Democracy and Development – Journal of West African Affairs Vol.4 No.2, Editors Note

Issue Date 2004
Volume 4
Issue 2
Page Numbers 5-7
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A core objective of this journal is to bring both mainstream scholarship and policy analysis into a fruitful coincidence with regard to the examination of socio-political and economic processes across the West African sub-region. Our choice of articles in this edition has been largely informed by this binocular vision, the aim being to capture the significant events taking place in different parts of West Africa, while acknowledging the fact that some of the issues under focus are yet to be fully resolved and as such may require further research before any reasonable conclusions can be reached. One such issue is the ongoing impasse in Cote d’Ivoire which has continued to stimulate scholarly reflections from a variety of disciplines, not least history, conflict studies, international relations, political science and social anthropology. W. Alade Fawole’s article borrows perspectives from each of these approaches, although his main attention is focused on the problems of peace-making in general. In the process, he sheds crucial light on the genesis of the conflict, the historical responsibilities of individual actors, and perhaps most crucially, the way in which the political instrumentalisation of both religion and ethnicity has plunged the country into a crisis which even the most pessimistic observer of the Cote d’Ivoire scene could not have anticipated, say a decade, ago. Fawole situates the intervention of ECOWAS, still smarting from its controversial involvement in the crisis in Liberia, within this tragic cauldron, and concludes that lasting peace can only return to the country if ECOWAS and other interested actors (including those outside the region) can put aside their differences to work together for peace. For the beleaguered country, it would seem, the future looks heavily overcast, especially given the vagaries of peacekeeping and peace making in general.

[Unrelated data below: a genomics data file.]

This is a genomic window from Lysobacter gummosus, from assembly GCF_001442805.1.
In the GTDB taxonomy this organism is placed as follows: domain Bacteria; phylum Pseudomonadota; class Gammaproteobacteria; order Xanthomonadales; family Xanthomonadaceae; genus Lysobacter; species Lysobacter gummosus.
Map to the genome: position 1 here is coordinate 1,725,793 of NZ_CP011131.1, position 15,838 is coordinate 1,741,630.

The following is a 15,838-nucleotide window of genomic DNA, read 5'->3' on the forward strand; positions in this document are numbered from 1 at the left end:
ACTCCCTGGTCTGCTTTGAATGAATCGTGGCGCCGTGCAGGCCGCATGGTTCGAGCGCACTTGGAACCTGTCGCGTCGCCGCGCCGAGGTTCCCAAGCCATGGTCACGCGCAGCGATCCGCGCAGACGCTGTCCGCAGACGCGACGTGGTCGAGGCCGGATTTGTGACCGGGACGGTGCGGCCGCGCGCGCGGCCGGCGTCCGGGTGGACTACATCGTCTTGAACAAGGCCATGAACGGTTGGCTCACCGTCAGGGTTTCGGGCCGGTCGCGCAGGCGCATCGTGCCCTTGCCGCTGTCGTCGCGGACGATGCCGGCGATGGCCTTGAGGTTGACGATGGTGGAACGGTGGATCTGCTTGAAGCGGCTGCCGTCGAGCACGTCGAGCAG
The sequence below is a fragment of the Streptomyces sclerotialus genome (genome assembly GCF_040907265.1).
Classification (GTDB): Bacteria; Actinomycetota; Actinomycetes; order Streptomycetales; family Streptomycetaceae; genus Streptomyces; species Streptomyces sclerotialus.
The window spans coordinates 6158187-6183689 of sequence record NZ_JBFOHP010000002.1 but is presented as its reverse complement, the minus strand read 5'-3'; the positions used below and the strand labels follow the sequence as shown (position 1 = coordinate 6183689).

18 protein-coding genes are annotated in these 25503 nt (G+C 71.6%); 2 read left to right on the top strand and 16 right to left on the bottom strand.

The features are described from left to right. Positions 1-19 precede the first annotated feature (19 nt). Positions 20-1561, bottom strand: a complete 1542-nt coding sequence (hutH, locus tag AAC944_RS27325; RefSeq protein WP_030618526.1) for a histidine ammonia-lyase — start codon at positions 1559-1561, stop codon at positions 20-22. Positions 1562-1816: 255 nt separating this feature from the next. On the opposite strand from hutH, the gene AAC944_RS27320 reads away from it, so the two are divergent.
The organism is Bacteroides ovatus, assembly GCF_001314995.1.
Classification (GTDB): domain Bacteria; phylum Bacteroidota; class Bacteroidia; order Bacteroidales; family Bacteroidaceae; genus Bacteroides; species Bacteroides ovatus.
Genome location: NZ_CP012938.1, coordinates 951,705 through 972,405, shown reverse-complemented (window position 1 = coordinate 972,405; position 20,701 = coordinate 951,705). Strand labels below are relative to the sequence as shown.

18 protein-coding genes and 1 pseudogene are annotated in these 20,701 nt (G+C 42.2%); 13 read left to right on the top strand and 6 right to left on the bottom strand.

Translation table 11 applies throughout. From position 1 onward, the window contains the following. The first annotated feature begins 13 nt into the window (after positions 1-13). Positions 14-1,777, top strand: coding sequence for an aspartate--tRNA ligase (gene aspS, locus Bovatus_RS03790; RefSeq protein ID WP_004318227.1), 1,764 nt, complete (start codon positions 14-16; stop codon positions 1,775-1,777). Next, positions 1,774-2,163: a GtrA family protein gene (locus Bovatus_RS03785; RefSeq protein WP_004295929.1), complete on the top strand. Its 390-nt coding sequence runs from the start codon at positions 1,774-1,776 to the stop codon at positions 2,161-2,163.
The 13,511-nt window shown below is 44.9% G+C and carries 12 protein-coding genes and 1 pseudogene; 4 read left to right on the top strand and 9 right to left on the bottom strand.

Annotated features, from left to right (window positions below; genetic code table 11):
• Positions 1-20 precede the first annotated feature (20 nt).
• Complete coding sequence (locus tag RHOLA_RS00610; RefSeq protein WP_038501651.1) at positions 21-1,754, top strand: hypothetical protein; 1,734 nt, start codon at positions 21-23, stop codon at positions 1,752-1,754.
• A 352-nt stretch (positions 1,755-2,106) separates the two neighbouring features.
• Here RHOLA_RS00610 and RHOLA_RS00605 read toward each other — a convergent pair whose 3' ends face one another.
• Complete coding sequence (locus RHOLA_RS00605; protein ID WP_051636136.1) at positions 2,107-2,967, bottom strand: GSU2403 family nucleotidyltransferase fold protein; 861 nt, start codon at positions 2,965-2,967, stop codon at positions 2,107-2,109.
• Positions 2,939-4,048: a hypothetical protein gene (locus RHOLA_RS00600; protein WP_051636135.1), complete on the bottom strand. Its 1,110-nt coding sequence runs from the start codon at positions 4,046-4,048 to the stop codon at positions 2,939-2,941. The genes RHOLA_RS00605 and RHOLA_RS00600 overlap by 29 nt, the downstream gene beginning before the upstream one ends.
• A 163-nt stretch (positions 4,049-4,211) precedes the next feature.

It is tempting to think that the Cote d’Ivoire can learn a lesson or two from Nigeria, clearly the driving force in ECOWAS, and itself riddled with endemic ethnic and religious contradictions. For all their apparent divergence, Fawole’s article on the crisis in Cote d’Ivoire and Abu Bakarr Bah’s reflections on the dilemma of nation-state building in Nigeria share a poignant commonality – the continuing salience of religion and, in particular, ethnicity, as different (West) African countries attempt to build democratically viable states. Thus, the theme that Abu Bah’s analysis privileges – the antinomies of national integration within the ambit of inter-ethnic struggle for resources – is one that clearly resonates, not only across the sub-region, but generally in the continent as well. Indeed, if there is any moral to be drawn from the Nigerian experience, it is that issues bordering on ethnicity and identity tend to enjoy a certain resilience, making them not problems to be solved, but historical conditions to be managed. Crucial to this process of management, Bah argues, are such factors as civic education and, more important, a deeply embedded democratic disposition.
Okechukwu Ibeanu and Nkwachukwu Orji powerfully underscore the importance of what might be called the habit of democracy in their dissection of

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